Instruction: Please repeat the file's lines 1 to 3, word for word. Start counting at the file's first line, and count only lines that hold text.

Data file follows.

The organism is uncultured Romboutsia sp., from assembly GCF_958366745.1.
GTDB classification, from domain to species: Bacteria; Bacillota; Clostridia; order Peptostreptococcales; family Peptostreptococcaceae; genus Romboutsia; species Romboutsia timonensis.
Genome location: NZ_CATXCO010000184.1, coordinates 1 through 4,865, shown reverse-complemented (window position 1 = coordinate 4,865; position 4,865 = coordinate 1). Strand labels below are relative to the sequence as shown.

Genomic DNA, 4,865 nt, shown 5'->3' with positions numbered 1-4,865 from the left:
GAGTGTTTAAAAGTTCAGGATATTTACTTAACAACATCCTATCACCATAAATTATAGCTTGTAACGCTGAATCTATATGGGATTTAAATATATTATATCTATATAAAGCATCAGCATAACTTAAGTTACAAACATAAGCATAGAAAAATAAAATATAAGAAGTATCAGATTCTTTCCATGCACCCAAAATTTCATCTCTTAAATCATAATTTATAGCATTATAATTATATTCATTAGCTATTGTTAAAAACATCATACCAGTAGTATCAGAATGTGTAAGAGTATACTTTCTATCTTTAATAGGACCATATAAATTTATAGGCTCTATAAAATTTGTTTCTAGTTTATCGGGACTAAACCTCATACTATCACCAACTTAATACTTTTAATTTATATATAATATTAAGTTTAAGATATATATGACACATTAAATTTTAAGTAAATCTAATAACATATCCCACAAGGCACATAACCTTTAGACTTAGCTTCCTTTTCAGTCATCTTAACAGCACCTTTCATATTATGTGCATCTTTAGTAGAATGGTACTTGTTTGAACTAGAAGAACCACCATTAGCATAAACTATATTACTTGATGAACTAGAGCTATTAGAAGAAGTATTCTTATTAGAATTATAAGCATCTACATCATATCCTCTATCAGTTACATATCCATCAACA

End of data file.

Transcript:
The organism is uncultured Romboutsia sp., from assembly GCF_958366745.1.
GTDB classification, from domain to species: Bacteria; Bacillota; Clostridia; order Peptostreptococcales; family Peptostreptococcaceae; genus Romboutsia; species Romboutsia timonensis.
Genome location: NZ_CATXCO010000184.1, coordinates 1 through 4,865, shown reverse-complemented (window position 1 = coordinate 4,865; position 4,865 = coordinate 1). Strand labels below are relative to the sequence as shown.